December 07 – Discovery of Asteroid 423 Diotima (1898)

Asteroid 423 Diotima was discovered from Nice by Auguste Charlois on December 7th, 1898. It’s in the main belt, is a C-type, is fairly large (approximately 170 by 140 km) and rotates once about its axis every 4.8-ish hours.

Diotima has a semi-major axis of a little over 3 AU.  Semi-major axis sounds worse than it is. It’s just the longest radius of of an elliptical orbit.

Diotima of Mantinea
Diotima of Mantinea

Diotima was named, by the Heidelberg Astronomisches Rechen-Institut, or Astronomical Calculation Unit, after one of Socrates’ teachers, Diotima of Mantinea, a woman whose existence remains uncertain; the jury is still out on whether or not she was simply a creation of Plato. It is from the teachings of Diotima that we get the concept of platonic love. I can’t help thinking there’s a clue to her existence (or lack of it) in that name. Surely it would have been diotimic love?

December 06 – Launch of Pioneer 3

Launched from Cape Canaveral on December 6th 1958, Pioneer 3 was supposed to be a lunar flyby. Unfortunately that didn’t happen, owing to a problem with its booster rocket, but the craft did manage to reach a distance from Earth of about 63,000 miles, and used its Geiger-Müller tubes to gather useful information about the Van Allen radiation belt.

Pioneer 3 (image: NASA / JPL)
Pioneer 3 (image: NASA / JPL)

Pioneer 3 ended its one day flight by burning up over Africa.

It isn’t easy to get a sense of scale on some of these artist’s impressions, such as the one above, with Pioneer 3 optimistically shown flying over the lunar surface, so here’s a NASA photo of the probe being prepared:


1888 – Birth of comedian and astronomer Will Hay in Stockton-on-Tees, North East England. In 1933 he discovered a Great White Spot on Saturn in August 1933 (note: it’s “a” not “the” Great White Spot, as there have been several observed over the past century). At his home in Norbury, South London, Hay built his own observatory to house his 1895-vintage 12.5 inch Newtonian reflector and the 6-inch refractor he used to discover the white spot.


1893 – Discovery of asteroid 378 Holmia by Auguste Charlois (the name is the Latin for Stockholm).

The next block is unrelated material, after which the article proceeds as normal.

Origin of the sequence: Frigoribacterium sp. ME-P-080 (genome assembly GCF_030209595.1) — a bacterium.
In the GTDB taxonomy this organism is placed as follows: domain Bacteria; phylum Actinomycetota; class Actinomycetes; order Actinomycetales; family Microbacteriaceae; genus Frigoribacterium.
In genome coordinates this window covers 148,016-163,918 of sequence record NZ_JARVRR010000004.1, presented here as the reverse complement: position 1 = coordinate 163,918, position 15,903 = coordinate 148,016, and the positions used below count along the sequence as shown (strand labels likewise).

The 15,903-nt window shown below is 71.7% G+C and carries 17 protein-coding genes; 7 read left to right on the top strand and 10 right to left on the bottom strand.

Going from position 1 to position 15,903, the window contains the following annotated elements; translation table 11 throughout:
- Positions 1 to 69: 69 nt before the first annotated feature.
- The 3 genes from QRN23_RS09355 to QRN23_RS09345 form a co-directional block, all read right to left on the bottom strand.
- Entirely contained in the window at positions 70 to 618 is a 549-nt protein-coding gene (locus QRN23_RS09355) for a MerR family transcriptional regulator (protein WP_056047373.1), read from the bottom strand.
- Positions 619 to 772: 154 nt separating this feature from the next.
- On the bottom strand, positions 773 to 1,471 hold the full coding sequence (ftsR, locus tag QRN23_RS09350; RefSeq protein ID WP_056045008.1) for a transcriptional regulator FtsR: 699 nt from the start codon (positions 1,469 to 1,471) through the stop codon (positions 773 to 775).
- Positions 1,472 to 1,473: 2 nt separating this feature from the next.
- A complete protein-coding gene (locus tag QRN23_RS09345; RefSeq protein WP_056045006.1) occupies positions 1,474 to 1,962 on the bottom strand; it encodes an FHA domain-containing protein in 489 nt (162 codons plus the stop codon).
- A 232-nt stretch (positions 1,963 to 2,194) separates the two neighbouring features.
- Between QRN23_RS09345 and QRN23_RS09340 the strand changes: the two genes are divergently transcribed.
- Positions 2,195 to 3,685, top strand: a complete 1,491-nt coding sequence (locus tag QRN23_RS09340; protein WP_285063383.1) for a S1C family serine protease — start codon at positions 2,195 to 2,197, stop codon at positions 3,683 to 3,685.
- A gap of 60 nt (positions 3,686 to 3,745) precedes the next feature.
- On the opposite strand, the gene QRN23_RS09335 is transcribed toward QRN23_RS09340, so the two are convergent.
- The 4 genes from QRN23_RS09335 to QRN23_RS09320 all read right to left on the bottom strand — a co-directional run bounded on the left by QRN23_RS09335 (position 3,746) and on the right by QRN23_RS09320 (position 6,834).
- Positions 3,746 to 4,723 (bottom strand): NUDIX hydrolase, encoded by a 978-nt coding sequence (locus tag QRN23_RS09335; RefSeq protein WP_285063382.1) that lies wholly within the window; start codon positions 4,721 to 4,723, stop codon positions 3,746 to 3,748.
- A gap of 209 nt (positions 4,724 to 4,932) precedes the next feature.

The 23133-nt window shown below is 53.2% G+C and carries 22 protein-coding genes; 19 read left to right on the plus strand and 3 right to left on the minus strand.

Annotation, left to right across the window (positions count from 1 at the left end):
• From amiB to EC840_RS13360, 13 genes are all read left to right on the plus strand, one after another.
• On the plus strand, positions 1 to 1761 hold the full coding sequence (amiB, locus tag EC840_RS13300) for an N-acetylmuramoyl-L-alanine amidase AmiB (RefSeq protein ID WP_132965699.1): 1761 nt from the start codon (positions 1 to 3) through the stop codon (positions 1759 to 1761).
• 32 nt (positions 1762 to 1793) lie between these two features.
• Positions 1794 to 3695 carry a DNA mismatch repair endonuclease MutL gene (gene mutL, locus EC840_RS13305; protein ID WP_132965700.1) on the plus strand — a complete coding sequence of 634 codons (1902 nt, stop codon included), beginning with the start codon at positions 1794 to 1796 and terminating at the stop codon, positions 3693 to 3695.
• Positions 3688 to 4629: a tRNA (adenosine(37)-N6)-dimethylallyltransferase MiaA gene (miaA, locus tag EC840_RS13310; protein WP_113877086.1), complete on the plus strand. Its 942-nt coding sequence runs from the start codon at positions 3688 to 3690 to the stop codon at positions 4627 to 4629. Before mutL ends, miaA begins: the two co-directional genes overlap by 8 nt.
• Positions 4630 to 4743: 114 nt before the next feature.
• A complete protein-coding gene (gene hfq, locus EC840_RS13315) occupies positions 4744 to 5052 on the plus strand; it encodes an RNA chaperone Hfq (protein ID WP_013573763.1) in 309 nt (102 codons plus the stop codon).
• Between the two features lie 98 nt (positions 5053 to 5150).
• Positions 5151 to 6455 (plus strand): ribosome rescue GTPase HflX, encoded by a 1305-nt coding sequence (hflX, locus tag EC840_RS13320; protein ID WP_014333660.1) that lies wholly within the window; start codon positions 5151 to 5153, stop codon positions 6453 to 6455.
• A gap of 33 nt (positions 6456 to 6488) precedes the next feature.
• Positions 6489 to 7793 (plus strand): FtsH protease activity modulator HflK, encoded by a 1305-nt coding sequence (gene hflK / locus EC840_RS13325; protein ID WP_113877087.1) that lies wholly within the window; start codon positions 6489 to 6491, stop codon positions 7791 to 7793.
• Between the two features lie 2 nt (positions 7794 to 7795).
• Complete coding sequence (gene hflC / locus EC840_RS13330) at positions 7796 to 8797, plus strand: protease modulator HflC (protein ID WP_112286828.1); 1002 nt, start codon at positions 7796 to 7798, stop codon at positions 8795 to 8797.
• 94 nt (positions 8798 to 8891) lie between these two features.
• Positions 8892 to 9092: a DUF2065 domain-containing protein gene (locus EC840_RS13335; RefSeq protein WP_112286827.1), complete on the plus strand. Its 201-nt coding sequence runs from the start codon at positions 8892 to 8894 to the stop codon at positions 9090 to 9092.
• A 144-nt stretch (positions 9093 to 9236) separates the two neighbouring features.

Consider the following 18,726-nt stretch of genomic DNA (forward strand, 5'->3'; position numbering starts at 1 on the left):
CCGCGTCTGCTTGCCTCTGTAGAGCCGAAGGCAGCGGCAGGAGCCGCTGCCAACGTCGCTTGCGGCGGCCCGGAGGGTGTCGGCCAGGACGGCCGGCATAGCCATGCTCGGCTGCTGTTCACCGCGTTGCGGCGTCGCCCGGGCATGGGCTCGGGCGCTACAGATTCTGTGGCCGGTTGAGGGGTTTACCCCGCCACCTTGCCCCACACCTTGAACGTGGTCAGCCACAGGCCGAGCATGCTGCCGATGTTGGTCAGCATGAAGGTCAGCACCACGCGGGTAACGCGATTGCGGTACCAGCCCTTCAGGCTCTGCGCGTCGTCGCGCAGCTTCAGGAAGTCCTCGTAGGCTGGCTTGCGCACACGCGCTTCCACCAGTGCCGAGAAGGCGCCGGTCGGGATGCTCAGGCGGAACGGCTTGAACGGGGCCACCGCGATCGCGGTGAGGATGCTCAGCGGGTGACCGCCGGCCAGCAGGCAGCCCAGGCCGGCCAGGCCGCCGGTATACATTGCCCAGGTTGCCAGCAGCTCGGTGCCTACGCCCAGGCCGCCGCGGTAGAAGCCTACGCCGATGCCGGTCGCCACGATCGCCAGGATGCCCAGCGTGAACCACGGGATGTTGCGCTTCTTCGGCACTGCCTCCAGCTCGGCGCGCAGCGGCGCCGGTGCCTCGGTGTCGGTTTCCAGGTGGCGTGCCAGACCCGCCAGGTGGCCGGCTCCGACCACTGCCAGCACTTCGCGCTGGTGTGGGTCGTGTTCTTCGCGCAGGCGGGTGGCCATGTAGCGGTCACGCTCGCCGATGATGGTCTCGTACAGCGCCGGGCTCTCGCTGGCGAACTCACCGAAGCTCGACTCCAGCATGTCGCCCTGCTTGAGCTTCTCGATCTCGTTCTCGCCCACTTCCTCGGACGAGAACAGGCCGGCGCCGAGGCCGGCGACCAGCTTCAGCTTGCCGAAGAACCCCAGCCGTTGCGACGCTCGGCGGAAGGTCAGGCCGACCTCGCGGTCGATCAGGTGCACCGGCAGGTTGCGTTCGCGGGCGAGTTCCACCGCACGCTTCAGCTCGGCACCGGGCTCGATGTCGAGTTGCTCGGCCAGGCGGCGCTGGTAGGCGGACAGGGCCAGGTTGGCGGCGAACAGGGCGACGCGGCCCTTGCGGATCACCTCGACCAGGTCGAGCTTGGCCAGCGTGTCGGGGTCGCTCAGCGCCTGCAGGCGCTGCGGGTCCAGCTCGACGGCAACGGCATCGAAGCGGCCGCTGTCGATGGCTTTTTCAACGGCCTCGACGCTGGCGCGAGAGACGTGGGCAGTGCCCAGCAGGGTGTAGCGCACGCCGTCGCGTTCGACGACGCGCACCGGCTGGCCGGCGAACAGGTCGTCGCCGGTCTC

1998 – Launch of the Submillimeter Wave Astronomy Satellite (SWAS). One of NASA’s SMEX (Small Explorer) missions, SWAS was intended to have an operational life of two years, but managed to stretch to six, studying the cores of interstellar clouds to help our understanding of what they are composed of, and how they cool and collapse to form stars.


Finally, we can’t let the day go by without saying happy birthday to the late, great Johann Palisa, born in 1868 in Troppau (now in the Czech Republic). Over the course of about 50 years he discovered 122 asteroids, and is mentioned a helluva lot in this blog. Palisa persisted in making all his asteroid discoveries visually, even though Max Wolf was able to streak past his total with ease by using photography.

An Apollo photo of the lunar crater “Palisa” (image: NASA).

December 04 – Launch of Gemini VII (1965)

We have slightly odd numbering here. Gemini 7 (VII) was launched on December 4th, 1965, after Gemini 5, but before Gemini 6A. Gemini 6 was obviously originally planned to go between 5 and 7, but had to be cancelled and rescheduled with an “A”.

The crew of gemini VII (Lovell, left, and Borman)
The crew of Gemini VII (Lovell, left, and Borman)

The plan for Gemini 7 was to observe the effects of prolonged spaceflight on astronauts. The two-man crew, Frank Borman and James Lovell, circled the globe 206 times during their two week confinement. After 11 days they were joined briefly by Walter Schirra aboard Gemini 6A, and practiced rendezvousing (at closest approach during their extra-atmospheric ballet they were just one foot apart).

Gemini, of course, is the constellation that lies between Cancer and Taurus in the sky (and therefore in the zodiac) and is historically associated with the twin brothers Castor and Polydeuces (or Pollux if you prefer the later Roman name). I prefer Polydeuces myself, because the translation is “much sweet wine”, which you just don’t get with “Pollux”. Castor, as any rodentologist will tell you, is Greek for “beaver”.

The Diskouri, in the Museum of Modern Art (image credit: Marie-Lan Nguyen)
The Diskouri, in the Museum of Modern Art (image credit: Marie-Lan Nguyen)

The twins now immortalized in the heavens were collectively known to the Greeks as the Diskouri, or “sons of Zeus” (the noun Gemini is from Roman mythology). They also had twin half-sisters, even more famous than themselves: Helen (of Troy) and Clytemnestra.

December 02 – Launch of SOHO (1995)

Built in Europe, the Solar and Heliospheric Observatory (SOHO) was launched on December 2nd, 1995 and, despite being planned as a two year mission, it is still going, with the latest predicted end date being in 2020. It is a joint project between ESA and NASA, built by Matra Marco I Aerospace, and designed to provide data to help predict solar weather, and answer questions about the solar interior, solar wind, and why the corona is so hellishly hot. The mission has been a great success, providing significant insights into such areas as the structure of sunspots, the flow of gases inside the Sun, and the dynamics of the solar wind.